there are people out there, an f.b.i. agent, c.i.a. agent and they can drop anything anywhere. will you keep him on? >> he's the c.i.a. director and blackmail and all the possibilities are there. could they blackmail bill clinton? chris: put out the word he had an affair but i'm keeping him. >> everybody makes their own judgment as to whether this is more important than that. chris: right. >> if you're asking me about the people i named in history, i think what they did for the country was more important than the other but you can disagree. chris: but were all kept secret at the time. >> except for bill clinton. in retrospect he say he was a good president and mr. was peace and prosperity under bill clinton. petraeus had to go for the reasons jodi pointed out. you're the head of the nation's spy agency leaving inappropriate emails, sexual emails on a g-mail account and for that reason alone he had to go. reckless. chris: is there a different attitude, we always hear these stories, and you hear of the great leaders, and you hear the stories of cars parked in front of the house. and miterand, followi
reveals as to whether or not he misused resources. tell me what is the fbi's conclusion about the documents, the chas fied documents that broad broadwell allegedly had on her computer. what is going to happen with general allen, the war chief, he had 20 thousand pages back and forth with jill kelley, the social it that paula broadwell was e-mailing and only five were of a questionable nature. you have all of these facts swirling and lives and reputations in the balance being judged. i want to get down to the bottom of the facts. it's not my job to judge these people. >> okay. kimberly dozier, many thanks. great conversation. appreciate it. >> thank you. >>> has technology reduced the violence in the middle east? we will look at the iron dome defense system coming up. try running four.ning a restaurant is hard, fortunately we've got ink. it gives us 5x the rewards on our internet, phone charges and cable, plus at office supply stores. rewards we put right back into our business. this is the only thing we've ever wanted to do and ink helps us do it. make your mark with ink from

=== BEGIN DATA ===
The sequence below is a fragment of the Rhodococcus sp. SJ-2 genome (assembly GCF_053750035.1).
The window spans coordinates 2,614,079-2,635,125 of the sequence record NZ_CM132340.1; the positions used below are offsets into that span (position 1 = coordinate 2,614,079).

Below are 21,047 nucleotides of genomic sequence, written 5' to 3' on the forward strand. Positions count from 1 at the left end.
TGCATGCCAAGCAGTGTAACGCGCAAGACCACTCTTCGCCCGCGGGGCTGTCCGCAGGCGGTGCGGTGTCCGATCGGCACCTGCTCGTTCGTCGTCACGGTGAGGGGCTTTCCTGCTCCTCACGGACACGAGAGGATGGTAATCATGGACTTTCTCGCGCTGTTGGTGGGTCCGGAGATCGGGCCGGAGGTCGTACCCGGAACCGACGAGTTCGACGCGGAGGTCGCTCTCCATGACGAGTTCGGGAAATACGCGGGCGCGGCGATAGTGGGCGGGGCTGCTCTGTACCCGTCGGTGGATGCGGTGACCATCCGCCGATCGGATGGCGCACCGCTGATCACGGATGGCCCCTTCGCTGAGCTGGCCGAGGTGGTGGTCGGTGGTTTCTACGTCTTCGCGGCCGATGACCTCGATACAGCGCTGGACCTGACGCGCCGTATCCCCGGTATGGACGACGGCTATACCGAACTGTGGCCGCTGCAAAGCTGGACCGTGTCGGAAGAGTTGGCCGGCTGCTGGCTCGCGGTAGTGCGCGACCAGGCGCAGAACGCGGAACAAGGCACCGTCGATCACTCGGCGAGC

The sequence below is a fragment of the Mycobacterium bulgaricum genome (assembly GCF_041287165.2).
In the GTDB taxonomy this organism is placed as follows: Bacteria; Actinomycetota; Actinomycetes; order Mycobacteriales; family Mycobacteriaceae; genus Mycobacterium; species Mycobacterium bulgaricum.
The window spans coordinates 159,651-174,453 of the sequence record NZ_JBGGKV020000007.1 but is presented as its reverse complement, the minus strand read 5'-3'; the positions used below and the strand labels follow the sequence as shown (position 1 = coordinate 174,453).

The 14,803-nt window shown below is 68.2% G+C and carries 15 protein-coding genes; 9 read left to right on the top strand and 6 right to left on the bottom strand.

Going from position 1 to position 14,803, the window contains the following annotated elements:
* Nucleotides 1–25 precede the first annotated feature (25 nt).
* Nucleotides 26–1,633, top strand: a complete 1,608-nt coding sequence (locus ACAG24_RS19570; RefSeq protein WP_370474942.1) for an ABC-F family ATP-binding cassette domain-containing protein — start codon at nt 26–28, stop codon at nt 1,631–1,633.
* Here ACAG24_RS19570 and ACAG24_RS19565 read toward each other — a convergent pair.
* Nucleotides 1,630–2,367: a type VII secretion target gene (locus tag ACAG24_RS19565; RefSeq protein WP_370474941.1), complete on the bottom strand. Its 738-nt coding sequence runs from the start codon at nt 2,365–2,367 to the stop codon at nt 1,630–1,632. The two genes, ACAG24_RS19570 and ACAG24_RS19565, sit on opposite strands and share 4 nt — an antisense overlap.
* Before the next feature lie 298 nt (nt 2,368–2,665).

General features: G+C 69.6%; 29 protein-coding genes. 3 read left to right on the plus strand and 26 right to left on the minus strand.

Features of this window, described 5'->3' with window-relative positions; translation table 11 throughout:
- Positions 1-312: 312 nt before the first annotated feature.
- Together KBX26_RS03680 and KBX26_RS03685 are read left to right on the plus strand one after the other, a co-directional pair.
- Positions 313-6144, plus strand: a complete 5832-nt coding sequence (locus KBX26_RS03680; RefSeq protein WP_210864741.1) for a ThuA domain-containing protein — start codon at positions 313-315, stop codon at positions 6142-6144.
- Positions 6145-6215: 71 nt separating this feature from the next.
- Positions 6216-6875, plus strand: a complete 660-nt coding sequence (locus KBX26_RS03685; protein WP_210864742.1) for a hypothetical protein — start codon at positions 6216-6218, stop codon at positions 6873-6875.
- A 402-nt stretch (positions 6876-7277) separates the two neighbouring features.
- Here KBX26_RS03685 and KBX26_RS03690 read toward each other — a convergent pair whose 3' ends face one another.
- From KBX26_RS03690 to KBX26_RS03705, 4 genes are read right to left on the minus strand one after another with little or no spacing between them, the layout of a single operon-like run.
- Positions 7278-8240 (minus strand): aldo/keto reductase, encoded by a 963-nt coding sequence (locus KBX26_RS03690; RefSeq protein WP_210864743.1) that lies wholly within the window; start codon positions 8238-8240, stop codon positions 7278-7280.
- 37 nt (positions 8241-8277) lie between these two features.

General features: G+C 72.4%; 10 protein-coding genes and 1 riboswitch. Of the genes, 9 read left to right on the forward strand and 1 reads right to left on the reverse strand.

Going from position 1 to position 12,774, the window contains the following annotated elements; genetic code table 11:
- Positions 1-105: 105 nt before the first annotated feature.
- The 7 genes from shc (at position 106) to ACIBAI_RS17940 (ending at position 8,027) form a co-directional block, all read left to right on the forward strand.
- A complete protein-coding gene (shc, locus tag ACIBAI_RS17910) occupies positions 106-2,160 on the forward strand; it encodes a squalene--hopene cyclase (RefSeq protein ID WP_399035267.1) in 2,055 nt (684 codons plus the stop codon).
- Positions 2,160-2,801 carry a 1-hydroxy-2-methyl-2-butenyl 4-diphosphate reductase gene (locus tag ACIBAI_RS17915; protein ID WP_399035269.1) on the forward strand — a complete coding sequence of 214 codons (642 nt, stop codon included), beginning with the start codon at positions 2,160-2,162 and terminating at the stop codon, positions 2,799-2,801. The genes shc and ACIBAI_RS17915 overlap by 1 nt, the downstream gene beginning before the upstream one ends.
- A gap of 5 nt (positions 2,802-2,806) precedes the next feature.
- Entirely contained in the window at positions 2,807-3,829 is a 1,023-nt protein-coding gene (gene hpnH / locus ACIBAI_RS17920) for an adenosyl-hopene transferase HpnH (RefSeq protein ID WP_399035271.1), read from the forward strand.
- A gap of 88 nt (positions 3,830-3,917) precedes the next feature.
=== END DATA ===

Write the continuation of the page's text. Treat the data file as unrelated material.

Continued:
folks from the state department, the fbi. everybody there was asked do you know who made these changes? and nobody knew. the only entity that reviewed the talking points that was not there was the white house. >> independent senator joe leiberman said today a watergate style committee is not needed to figure out answers to the benghazi attacks. >> the senator went on to sort of suggest in very light handed way that he's not quite sure that the white house is telling the truth on this whole thing. all right. doug in washington. thanks. >> well, weeks since super storm sandy slammed on shore and parts of new york city are still struggling to recover. we are live in lower manhattan with the latest on recovery efforts. anna. >> good evening, heather. residents, we just had one come up to us and say she's not going to have power for some eight months. but many of these businesses and residential towers still don't have power or water or heat and don't have reopen dates yet. we are in the south street seaport area, a very historical area, buildings built in the 17 runs and 1800s and normally
Search Results 0 to 16 of about 17 (some duplicates have been removed)